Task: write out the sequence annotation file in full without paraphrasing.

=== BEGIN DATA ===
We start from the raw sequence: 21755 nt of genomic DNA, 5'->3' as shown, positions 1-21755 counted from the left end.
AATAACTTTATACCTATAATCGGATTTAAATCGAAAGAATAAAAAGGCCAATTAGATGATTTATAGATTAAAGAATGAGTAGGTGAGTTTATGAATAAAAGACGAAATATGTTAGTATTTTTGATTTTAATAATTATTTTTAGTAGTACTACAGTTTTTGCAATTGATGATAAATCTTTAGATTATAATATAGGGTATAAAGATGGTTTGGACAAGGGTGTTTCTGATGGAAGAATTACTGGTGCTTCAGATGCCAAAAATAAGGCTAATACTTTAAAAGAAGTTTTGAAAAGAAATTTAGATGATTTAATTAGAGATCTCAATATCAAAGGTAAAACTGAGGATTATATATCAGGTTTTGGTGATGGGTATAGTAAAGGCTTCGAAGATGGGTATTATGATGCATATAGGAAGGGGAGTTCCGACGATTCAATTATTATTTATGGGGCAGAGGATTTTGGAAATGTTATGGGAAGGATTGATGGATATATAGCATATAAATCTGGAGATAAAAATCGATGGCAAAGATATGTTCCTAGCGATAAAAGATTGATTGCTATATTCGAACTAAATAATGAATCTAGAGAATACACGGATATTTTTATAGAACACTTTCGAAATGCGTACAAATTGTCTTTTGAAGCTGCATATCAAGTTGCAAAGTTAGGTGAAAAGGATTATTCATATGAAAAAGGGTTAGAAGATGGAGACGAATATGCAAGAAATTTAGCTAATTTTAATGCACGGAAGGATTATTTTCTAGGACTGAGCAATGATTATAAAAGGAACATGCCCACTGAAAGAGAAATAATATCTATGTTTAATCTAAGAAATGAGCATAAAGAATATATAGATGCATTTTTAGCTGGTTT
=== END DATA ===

We start from the raw sequence: 21755 nt of genomic DNA, 5'->3' as shown, positions 1-21755 counted from the left end.
AATAACTTTATACCTATAATCGGATTTAAATCGAAAGAATAAAAAGGCCAATTAGATGATTTATAGATTAAAGAATGAGTAGGTGAGTTTATGAATAAAAGACGAAATATGTTAGTATTTTTGATTTTAATAATTATTTTTAGTAGTACTACAGTTTTTGCAATTGATGATAAATCTTTAGATTATAATATAGGGTATAAAGATGGTTTGGACAAGGGTGTTTCTGATGGAAGAATTACTGGTGCTTCAGATGCCAAAAATAAGGCTAATACTTTAAAAGAAGTTTTGAAAAGAAATTTAGATGATTTAATTAGAGATCTCAATATCAAAGGTAAAACTGAGGATTATATATCAGGTTTTGGTGATGGGTATAGTAAAGGCTTCGAAGATGGGTATTATGATGCATATAGGAAGGGGAGTTCCGACGATTCAATTATTATTTATGGGGCAGAGGATTTTGGAAATGTTATGGGAAGGATTGATGGATATATAGCATATAAATCTGGAGATAAAAATCGATGGCAAAGATATGTTCCTAGCGATAAAAGATTGATTGCTATATTCGAACTAAATAATGAATCTAGAGAATACACGGATATTTTTATAGAACACTTTCGAAATGCGTACAAATTGTCTTTTGAAGCTGCATATCAAGTTGCAAAGTTAGGTGAAAAGGATTATTCATATGAAAAAGGGTTAGAAGATGGAGACGAATATGCAAGAAATTTAGCTAATTTTAATGCACGGAAGGATTATTTTCTAGGACTGAGCAATGATTATAAAAGGAACATGCCCACTGAAAGAGAAATAATATCTATGTTTAATCTAAGAAATGAGCATAAAGAATATATAGATGCATTTTTAGCTGGTTT